Finding Faith Apart from Youth Ministry: 
Seeking God with a Co-Dependent Faith


By Sara Clarke

This year some of the teenagers we serve will walk away from church. Studies have shown this often happens, lighting a fire in the church to minister to teens so that if, or when, they decide to walk away, they will have the foundation and faith to find their way back.

Working in youth ministry, we love and support middle school teens so they feel accepted and that they belong. We love and support high school teens so they know we’re here and we support them. We pour years of ourselves into these teens hoping that when they graduate from high school, they will have some semblance of a personal relationship with God to keep them connected to the church, even in their new and independent world apart from home.

This is something I was a major advocate for in the church I served. Let teens deconstruct their faith in a safe and supportive environment so that they can rebuild it as their own. That way their faith will have a deeper and lasting impact when their life transitions and changes.

But what about us? What happens if we–the youth workers–find ourselves disconnected from our faith? Would we be able to find our way back? In an effort to be transparent and a little vulnerable, I’ll share that I’m struggling to find my faith apart from the church I once served. Recently, a phenomenal opportunity for my family led me to this time of transition where I’m no longer working as a full-time youth director. I’m living in a new city, trying to figure out my new role as a stay-at-home mom, and am trying to connect in a local church. Talk about a life change!

For the past couple months my spiritual life has been parched and I’ve felt disconnected from God. I’ve had to do a little soul-searching to reflect on where I am in my relationship with God and what my spiritual life is going to look like apart from youth ministry. What I’ve come to realize is that for the past several years I’ve allowed my faith to become so consumed by the ministry I served that it became dependent on it. Studying the Bible and spending time with God doesn’t come as “naturally” when I don’t have a retreat to plan or a lesson to prepare.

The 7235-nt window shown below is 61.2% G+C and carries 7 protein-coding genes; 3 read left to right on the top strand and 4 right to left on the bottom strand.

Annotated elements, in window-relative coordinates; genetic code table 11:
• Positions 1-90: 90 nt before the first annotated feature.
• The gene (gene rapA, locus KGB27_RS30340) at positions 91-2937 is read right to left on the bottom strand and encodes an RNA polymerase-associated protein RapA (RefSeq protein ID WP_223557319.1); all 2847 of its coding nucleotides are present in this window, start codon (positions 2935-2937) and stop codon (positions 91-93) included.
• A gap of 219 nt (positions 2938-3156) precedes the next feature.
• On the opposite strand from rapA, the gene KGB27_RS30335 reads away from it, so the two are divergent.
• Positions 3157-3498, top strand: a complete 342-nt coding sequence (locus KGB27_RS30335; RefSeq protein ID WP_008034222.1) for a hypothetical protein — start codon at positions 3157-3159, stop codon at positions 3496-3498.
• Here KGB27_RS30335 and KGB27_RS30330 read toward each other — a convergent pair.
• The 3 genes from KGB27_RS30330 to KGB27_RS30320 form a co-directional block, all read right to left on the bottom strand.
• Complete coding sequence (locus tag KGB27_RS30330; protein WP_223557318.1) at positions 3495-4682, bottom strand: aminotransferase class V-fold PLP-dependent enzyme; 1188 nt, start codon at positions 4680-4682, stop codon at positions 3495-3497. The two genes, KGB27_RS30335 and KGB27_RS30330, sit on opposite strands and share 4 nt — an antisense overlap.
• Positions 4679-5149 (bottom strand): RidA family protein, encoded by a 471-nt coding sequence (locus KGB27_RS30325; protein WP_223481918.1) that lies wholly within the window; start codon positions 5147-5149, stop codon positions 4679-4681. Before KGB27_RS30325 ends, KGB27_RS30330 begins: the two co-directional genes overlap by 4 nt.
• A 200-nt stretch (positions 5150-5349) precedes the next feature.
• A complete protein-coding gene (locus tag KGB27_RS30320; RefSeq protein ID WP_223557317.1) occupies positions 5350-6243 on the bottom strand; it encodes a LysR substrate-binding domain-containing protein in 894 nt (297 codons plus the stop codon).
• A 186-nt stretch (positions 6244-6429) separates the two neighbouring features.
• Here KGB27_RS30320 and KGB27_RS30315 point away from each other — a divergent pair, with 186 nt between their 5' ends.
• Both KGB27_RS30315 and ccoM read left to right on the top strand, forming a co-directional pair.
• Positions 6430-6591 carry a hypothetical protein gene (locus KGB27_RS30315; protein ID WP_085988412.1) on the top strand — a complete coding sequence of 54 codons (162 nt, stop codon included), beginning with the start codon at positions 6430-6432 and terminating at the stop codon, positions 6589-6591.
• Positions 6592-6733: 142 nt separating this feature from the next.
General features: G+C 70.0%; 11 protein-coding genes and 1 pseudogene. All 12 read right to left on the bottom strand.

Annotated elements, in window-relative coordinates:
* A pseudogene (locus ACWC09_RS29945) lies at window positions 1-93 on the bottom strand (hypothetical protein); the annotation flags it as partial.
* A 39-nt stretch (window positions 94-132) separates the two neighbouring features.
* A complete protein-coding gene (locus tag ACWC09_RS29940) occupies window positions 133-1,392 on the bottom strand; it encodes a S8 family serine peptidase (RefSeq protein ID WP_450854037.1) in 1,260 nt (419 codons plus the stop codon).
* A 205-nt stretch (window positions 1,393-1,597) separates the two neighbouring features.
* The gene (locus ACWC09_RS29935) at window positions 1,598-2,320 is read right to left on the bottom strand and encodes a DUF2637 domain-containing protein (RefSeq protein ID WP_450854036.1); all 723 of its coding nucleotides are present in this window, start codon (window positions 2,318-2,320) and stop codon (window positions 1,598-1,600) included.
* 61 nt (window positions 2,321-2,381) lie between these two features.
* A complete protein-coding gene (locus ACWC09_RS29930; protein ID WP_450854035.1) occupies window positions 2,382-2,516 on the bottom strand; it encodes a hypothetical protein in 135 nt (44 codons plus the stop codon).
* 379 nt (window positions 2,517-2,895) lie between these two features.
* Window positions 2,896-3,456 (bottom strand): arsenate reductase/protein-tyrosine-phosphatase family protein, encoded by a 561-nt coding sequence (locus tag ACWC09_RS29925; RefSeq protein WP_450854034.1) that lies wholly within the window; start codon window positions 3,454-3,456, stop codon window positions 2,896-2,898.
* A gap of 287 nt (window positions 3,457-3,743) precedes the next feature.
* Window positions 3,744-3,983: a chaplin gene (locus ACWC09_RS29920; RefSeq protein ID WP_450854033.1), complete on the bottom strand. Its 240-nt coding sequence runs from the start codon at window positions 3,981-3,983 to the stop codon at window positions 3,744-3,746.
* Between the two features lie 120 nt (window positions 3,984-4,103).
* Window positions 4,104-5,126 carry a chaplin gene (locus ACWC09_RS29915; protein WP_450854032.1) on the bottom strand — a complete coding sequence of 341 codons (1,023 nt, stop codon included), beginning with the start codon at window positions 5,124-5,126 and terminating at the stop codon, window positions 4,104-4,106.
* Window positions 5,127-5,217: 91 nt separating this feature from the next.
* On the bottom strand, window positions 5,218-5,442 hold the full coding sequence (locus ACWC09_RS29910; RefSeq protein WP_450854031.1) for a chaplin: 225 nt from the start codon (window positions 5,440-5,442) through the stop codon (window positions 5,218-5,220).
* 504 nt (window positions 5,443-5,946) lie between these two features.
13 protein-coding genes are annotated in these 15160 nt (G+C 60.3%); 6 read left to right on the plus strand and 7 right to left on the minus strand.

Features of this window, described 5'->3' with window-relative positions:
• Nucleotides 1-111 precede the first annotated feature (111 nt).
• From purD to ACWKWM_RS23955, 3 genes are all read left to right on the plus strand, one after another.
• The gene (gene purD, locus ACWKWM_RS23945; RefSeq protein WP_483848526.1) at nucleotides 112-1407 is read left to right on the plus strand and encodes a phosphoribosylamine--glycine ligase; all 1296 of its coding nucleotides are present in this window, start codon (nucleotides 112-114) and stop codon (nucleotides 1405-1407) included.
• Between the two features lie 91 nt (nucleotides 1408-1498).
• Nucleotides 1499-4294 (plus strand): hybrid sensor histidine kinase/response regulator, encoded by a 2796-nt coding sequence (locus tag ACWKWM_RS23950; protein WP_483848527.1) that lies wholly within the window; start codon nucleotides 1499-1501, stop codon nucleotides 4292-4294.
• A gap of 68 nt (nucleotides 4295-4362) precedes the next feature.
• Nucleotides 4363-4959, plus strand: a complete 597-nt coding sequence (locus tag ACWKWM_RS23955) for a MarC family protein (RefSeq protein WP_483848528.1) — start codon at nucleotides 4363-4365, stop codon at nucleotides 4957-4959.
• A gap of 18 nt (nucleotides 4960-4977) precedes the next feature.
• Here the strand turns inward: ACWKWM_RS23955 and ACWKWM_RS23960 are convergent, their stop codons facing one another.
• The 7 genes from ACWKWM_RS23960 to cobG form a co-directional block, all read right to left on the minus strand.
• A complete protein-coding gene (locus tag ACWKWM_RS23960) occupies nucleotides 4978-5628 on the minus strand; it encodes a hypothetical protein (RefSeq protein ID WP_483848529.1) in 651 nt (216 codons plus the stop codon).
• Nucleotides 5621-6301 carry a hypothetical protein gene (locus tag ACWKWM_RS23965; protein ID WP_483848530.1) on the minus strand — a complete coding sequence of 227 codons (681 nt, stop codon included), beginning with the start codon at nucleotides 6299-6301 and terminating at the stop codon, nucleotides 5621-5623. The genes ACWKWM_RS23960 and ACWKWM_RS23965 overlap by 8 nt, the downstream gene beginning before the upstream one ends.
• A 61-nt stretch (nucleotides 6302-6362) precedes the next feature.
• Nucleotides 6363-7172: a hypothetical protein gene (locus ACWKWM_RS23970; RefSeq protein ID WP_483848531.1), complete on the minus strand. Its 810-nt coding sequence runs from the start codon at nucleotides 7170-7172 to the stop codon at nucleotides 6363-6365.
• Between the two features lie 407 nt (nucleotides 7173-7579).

My faith has been stuck in a co-dependent relationship with youth ministry, and I both created and enabled that relationship.

Looking back over the years, I realize I didn’t take the proper time to focus on my own relationship with God apart from the ministry I served. I built my faith around the very things I advised my teens to avoid. Now that I’m no longer working in youth ministry, I have to tear down the facades I once thought were genuine, deep faith, and reconnect with God one on one.

Some of you may need to do the same. As the final days of school approach and your summer ministry kicks into high gear, I encourage you to pause and ask yourself the following:

What am I doing daily to focus on my personal faith, worship, and relationship with God?

Am I connecting with God regularly outside the ministry I serve?

Are my spiritual practices motivated by a ministry to-do list and/or audience? 

Be in prayer about your answers. If change is needed, make it a priority to focus on those changes. Don’t allow your faith to be consumed by your ministry to the point it depends on an experience, a person or group, a place or program, or even a tradition or denomination. God is so much more than the sum of these things.

I wish I had made it a priority to spend time with God one on one when I worked in the church, because now that I’m not, I have to relearn how. For now I’m deconstructing my co-dependent faith so that one day I can rebuild it. It will take time. In fact, it depends on time; time with God. And that’s exactly where we need to start.